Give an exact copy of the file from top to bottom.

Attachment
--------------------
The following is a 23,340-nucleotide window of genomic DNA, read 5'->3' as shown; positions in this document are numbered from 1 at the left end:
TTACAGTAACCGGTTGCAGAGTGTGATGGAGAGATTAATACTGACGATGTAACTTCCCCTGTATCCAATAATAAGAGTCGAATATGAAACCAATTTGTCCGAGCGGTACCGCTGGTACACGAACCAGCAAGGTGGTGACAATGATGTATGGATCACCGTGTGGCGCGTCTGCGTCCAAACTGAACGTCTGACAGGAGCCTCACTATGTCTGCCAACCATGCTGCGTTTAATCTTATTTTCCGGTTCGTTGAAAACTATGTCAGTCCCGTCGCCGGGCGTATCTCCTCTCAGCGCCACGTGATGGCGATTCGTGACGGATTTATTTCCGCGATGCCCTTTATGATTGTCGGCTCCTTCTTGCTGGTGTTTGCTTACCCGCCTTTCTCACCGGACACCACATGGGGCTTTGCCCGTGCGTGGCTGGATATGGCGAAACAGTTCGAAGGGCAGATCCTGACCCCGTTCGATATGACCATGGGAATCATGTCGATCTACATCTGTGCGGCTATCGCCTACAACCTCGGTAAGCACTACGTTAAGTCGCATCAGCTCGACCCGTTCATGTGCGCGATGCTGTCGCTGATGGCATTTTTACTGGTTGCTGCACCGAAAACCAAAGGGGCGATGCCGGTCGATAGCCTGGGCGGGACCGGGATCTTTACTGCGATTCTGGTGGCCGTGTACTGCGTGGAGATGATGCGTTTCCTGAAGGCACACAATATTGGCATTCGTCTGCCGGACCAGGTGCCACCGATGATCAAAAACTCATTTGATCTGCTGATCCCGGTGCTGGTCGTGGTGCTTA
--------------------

The following is a 23,340-nucleotide window of genomic DNA, read 5'->3' as shown; positions in this document are numbered from 1 at the left end:
TTACAGTAACCGGTTGCAGAGTGTGATGGAGAGATTAATACTGACGATGTAACTTCCCCTGTATCCAATAATAAGAGTCGAATATGAAACCAATTTGTCCGAGCGGTACCGCTGGTACACGAACCAGCAAGGTGGTGACAATGATGTATGGATCACCGTGTGGCGCGTCTGCGTCCAAACTGAACGTCTGACAGGAGCCTCACTATGTCTGCCAACCATGCTGCGTTTAATCTTATTTTCCGGTTCGTTGAAAACTATGTCAGTCCCGTCGCCGGGCGTATCTCCTCTCAGCGCCACGTGATGGCGATTCGTGACGGATTTATTTCCGCGATGCCCTTTATGATTGTCGGCTCCTTCTTGCTGGTGTTTGCTTACCCGCCTTTCTCACCGGACACCACATGGGGCTTTGCCCGTGCGTGGCTGGATATGGCGAAACAGTTCGAAGGGCAGATCCTGACCCCGTTCGATATGACCATGGGAATCATGTCGATCTACATCTGTGCGGCTATCGCCTACAACCTCGGTAAGCACTACGTTAAGTCGCATCAGCTCGACCCGTTCATGTGCGCGATGCTGTCGCTGATGGCATTTTTACTGGTTGCTGCACCGAAAACCAAAGGGGCGATGCCGGTCGATAGCCTGGGCGGGACCGGGATCTTTACTGCGATTCTGGTGGCCGTGTACTGCGTGGAGATGATGCGTTTCCTGAAGGCACACAATATTGGCATTCGTCTGCCGGACCAGGTGCCACCGATGATCAAAAACTCATTTGATCTGCTGATCCCGGTGCTGGTCGTGGTGCTTA